The cattle driving continues and holy crap, is it ever hot. I thought the itinerary was ambitious when I read it months ago, and now I am living it,, plus the heat. Oh good hell.
We have to be in the lobby at 6:00 am this morning and I’m so afraid I’m going to over-sleep that I’m not sleeping, so might as well get in some keyboard time.
On the third day, don’t ask me the date; I haven’t known the date since we left SLC. Nora’s birthday is Saturday, but other than that, there’s no reason to know the date because I relinquished control of my right to make choices when the plane landed, so I’m not bothering with dates any more.
But I digress, on the third day, the whole crowd of families was invited to enter the Great Hall of the People on Tiananmen Square for a ceremony marking the 15th anniversary of the China Center of Adoption Affairs (n/k/a CCWelfareAA). My first adoption application was caught in the turf war between the Ministry of Justice and the Ministry of Civil Affairs for control of the CCAA. The Ministry of Civil Affairs won that battle and is the supervising authority for the CCAA and the (wise) vice chairman of the Ministry of Civil Affairs addressed us at the ceremony. But here’s the thing, it was ho in the Great Hall of the People.
Each of us was issued a greeting card-like invitation that was punched with an Office Max hand held hole puncher at the door. I watch as other non-event related Chinese people entered the other doors and they all had the same card, just, presumably, a different page inside marking the purpose of their visit. Then we were herded up a few flights of stairs into a large, large room, with high high ceilings, where a five tier riser had been set up ahead of time. In our matching t-shirts, parents on the top levels and kids on the bottom, we stood on the risers in the hot and air-less room while each speaker, and there were five, made their remarks which also had to be translated, and if it is true that there are no atheists in foxholes, there were no atheists straddling the crack between two risers on the top tier with no railing in back and sweat running in rivulets down her back praying not to be the first parent to become faint and fall to her certain death on the marble floor 20 feet below. Oh my garden peas. That was some kind of endurance test . I kept thinking that nothing similar would ever be expected of us in the States. We would have been quizzed about our health status in advance along the lines of does anyone have a condition that would not allow them to stand for an extended period of time in oppressive heat, packed next to your neighbor like tissues in a box where you would not be allowed to sit? Yay for our group, no one croaked, fainted, vomited or fell. It was a triumph of the American spirit.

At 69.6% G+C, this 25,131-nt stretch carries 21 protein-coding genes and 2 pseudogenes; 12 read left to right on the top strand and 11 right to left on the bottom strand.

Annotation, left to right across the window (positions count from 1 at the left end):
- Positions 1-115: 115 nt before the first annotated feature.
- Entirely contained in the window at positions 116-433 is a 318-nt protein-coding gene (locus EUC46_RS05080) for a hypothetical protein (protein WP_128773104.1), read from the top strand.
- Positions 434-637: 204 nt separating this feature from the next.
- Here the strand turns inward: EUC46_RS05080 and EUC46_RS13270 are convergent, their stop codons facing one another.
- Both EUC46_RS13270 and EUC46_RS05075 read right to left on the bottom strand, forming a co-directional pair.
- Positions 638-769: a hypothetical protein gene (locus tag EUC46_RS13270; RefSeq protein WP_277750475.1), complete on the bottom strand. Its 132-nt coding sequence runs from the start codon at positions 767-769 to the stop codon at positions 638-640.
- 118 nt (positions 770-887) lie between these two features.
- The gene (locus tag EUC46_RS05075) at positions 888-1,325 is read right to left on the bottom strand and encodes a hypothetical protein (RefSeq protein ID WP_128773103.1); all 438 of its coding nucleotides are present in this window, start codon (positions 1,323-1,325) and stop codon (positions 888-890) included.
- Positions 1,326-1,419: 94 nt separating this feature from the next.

After the ceremony, each child was given a letter from the (wise) vice chairman and a stuffed panda bear embracing (or as YuYu noted, choking) a baby panda bear. Yay, four huge stuffed panda bears that we must say good-bye to this morning because we have no room in the luggage. Ah, it’s the thought that counts.
Our smaller sub-group was scheduled to walk around Tiananmen Square, then lunch at the obligatory lunch for tourists in large dining room over government run jewelry store and then on to the Summer Palace. Ten years ago, we were in Beijing, about the same time of year, seeing the same sights, and I don’t remember the crowds although China was just as over populated back then. It finally occurred to me that now, China and its citizens are more prosperous and these folks have enough disposable income to spend on travel and they are all here seeing the national treasures same as us. The line to get into Mao’s mausoleum was hours long, the long corridor at the Summer Palace was full of people catching the breeze and on the
Fourth Day, at the Forbidden City? The place was teeming with people, teeming I tell you. Inconceivable. The Forbidden City is so large, hard to wrap your head around the wealth and man power it took to build it on that scale, and now it is filled with Chinese people enjoying their own antiquities, just wild. My photos won’t do it justice especially after I kept passing from one more gate into one more huge walled area with an even larger gate, and the sweat was pouring off my head and into my eyes and I was more concerned about trying not to be a sweat spectacle and needed to mop my brow with cheap tissue that kept shredding. I don’t have the words to describe my sweatiness other than damned embarrassing.
After the Forbidden City, we drove to the edge of an older neighborhood that has been spared the wrecking ball called a hutong (narrow alley) but now hutong just means old traditional housing. When we visited in 2001, we told our guide that we wanted to see a hutong neighborhood and he said sure, we walked out of the hotel and he started knocking on doors until someone let us in for a visit. This time, we rode rickshaws supplied by the Beijing Hutong Tour Co. to a home of a couple who is paid by the tourist board to let us in and fix us lunch and it was great, but not the same. And don’t you know I slipped our rickshaw driver an extra ten spot (US) for hauling me all over creation. Hercules. I was so thankful there weren’t any hills in that neighborhood.
In the evening, still sweating, we walked from the hotel to a duck restaurant, and it was fine, not great, not like the Peking Duck memory from 2001, but that was the topper of our four days in Beijing.
I need to take a shower, like that matters, really, one step outside and I’m dripping anyway, and get us fed and in the lobby by 6:00am for our 7:50am flight to Xian where it is even hotter than Beijing. My poor poor children, no one else is sweating like me. No one.
We’re all well, kids are sooper dooper troopers, spoke to YuYu’s foster mom, she is excited to see her girl, all systems go, more from Xian.